Time-saving Travel Tips

From check-in to take off – how to make your trip a little bit smoother

With more flights, more passengers and tighter security measures, a little extra thought can save considerable time at the airport and during your onward journey…

Leading flight website Cheapflights.co.uk has come up with a list of tips to help speed up travellers’ journeys through the airport.

Check-in

Have your printed boarding pass ready (and pre-book your seat if you prefer). If you only have hand luggage, you can bypass bag drop and go straight to security.

However make sure your hand luggage really is hand luggage and that it doesn’t exceed any weight limits. Ryanair are very strict about this – under their rules, both handbags and laptops must fit into your hand luggage – total weight not to exceed 10kg per person. If your cabin luggage is overweight it will most likely be put in the hold at the departure gate and you’ll be charged €35/£35.

If you can’t avoid peak travel times, then these are some ways to save time while passing through the airport:

• Pack intelligently and bag it sell. Bags with easy access flaps make belongings easier to locate
• Dress to reduce your chances of getting a pat down. For example belt buckles can set off the metal detector, while high heels or thick soles will probably have to come off.
• Before you go through the security line, take off your jacket or coat, and try to remember to have your loose change, keys, mobile, watch and liquid items pre-packed in plastic bags. Note: you should place liquids in the standard size plastic bag (20cm x 20cm, no larger) as airport security may remove larger plastic bags and you’ll have to squeeze any liquids, gels, creams or pastes (max. allowance 100ml per bottle) into one standard bag – which may mean leaving them at the airport.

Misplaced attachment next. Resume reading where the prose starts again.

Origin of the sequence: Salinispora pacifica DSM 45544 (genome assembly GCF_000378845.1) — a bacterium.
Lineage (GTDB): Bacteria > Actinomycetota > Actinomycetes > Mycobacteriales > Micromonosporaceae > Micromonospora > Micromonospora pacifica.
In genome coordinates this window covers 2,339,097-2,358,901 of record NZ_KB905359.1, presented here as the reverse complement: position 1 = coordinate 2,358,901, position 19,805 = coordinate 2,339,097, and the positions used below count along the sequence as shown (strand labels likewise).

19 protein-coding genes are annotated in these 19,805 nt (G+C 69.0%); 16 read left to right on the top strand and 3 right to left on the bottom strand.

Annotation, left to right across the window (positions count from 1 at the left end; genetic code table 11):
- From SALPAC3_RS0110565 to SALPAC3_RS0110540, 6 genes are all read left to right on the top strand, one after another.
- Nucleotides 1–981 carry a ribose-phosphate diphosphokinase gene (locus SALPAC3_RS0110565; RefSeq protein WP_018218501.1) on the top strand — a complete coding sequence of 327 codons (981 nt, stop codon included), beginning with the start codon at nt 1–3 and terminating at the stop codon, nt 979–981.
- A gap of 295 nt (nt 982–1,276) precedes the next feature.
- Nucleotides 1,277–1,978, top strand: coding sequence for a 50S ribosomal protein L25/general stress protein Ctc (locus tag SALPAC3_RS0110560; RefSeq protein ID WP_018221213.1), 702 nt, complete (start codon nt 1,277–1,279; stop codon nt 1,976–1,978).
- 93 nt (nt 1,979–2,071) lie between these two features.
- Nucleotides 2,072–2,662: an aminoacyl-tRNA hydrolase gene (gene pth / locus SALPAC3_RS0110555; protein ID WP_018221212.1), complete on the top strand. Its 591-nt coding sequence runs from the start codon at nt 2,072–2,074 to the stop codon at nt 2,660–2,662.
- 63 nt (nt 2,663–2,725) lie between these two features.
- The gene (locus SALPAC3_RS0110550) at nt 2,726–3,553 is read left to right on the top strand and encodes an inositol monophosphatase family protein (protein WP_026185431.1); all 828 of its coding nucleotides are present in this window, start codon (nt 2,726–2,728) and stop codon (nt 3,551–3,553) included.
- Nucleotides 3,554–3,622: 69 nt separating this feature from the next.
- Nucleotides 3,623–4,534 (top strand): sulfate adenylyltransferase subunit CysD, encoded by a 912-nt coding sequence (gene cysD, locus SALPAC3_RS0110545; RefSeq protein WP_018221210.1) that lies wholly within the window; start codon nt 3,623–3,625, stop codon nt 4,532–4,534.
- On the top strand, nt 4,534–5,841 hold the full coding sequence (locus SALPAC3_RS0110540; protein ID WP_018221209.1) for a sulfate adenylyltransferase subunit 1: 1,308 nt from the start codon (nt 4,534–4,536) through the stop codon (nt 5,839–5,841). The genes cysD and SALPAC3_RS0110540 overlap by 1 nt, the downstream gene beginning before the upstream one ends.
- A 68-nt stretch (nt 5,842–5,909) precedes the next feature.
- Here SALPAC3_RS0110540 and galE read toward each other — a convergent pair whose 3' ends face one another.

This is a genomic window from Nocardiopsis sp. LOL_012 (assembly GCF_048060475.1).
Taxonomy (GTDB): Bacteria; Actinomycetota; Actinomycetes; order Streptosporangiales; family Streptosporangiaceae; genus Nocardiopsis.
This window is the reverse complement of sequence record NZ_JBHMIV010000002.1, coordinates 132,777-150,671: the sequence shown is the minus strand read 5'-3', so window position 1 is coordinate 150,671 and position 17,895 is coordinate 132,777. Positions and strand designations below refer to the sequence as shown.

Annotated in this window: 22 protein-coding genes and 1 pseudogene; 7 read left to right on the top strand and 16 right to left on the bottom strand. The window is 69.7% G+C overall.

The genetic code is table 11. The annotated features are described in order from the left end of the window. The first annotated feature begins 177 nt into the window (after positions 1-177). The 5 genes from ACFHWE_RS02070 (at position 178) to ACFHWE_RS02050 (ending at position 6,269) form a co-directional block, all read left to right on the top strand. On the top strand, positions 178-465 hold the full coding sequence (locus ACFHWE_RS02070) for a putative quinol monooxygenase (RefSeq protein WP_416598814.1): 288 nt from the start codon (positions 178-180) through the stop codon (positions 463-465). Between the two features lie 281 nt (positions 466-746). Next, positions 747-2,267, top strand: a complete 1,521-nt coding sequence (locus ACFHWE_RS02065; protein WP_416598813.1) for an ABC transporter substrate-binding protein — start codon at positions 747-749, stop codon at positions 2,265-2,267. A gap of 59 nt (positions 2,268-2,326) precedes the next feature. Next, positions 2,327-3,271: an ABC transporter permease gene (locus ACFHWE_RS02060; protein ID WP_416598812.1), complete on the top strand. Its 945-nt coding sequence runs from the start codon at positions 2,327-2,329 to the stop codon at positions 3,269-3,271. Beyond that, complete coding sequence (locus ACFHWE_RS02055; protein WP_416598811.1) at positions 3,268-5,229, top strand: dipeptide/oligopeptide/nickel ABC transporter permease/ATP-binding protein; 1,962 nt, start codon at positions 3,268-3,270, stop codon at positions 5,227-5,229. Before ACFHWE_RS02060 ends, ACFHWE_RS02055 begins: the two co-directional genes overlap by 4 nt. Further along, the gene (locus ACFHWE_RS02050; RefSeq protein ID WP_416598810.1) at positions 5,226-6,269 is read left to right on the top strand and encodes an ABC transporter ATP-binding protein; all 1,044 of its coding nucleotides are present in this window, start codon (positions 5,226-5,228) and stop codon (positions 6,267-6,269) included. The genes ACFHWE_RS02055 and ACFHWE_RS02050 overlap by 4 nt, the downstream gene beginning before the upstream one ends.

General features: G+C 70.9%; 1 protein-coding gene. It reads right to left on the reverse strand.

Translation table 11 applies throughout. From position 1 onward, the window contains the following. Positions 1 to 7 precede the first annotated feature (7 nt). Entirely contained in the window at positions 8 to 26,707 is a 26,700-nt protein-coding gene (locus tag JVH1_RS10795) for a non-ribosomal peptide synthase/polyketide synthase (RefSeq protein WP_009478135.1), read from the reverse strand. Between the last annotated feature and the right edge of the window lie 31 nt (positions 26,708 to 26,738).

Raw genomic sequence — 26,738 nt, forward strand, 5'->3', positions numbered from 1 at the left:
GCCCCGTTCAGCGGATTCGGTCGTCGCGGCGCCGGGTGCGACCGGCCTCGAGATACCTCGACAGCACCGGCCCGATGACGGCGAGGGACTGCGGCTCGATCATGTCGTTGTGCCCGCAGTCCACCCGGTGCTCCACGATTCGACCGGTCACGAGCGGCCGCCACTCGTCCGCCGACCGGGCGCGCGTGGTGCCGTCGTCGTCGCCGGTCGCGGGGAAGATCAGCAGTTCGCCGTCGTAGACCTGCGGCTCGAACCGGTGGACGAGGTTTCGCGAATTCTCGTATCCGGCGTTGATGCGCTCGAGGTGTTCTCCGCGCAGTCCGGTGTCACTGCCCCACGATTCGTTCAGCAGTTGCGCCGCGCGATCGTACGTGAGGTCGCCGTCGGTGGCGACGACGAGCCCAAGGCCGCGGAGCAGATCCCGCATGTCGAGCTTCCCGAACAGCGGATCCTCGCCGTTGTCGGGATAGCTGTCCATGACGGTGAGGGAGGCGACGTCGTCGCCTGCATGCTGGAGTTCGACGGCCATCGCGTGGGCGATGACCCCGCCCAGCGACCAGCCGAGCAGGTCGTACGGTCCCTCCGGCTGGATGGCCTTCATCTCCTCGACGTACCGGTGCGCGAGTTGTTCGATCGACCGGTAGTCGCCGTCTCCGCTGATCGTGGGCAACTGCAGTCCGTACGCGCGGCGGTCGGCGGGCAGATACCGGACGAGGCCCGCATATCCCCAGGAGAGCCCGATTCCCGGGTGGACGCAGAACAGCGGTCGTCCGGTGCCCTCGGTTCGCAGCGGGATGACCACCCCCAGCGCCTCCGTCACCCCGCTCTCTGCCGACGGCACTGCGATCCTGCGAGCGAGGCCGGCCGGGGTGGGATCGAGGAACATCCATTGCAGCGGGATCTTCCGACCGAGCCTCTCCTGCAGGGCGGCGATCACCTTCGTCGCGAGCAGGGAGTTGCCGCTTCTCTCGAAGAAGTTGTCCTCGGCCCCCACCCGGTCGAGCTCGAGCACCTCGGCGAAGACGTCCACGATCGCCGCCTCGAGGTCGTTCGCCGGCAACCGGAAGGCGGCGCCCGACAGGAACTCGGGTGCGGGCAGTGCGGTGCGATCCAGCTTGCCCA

• Don’t pack anything sharp such as nail scissors or lighters, aerosol deodorants and so on – these will get picked up and confiscated.
• Strip down to basics – leave as many lotions at home and bring travel sizes of the essential ones.

Which airport?

You may think you’re saving money by taking a low cost flight to a secondary airport, but if the only way into the centre of town is by taxi if it’s already late, or transport links are not convenient, you’ll be wishing you’d booked a different flight. Ryanair for example keeps its prices low by flying into “alternate” city airports – sometimes a half hour drive from the city centre.

Istanbul is a good example of why it’s worth checking airport locations in relation to your ultimate destination. The Turkish capital has two airpots, Ataturk International and Sabiha Goken, but Ataturk lies on the European side while Sabiha is on the Asian side. In Italy, Milan’s Linate airport is four miles east of the city while Malpensa is twenty-nine miles west.

For more information, see Gatwick Airport’s FAQ page about security procedures:
http://www.gatwickairport.com/faqs/baggage/

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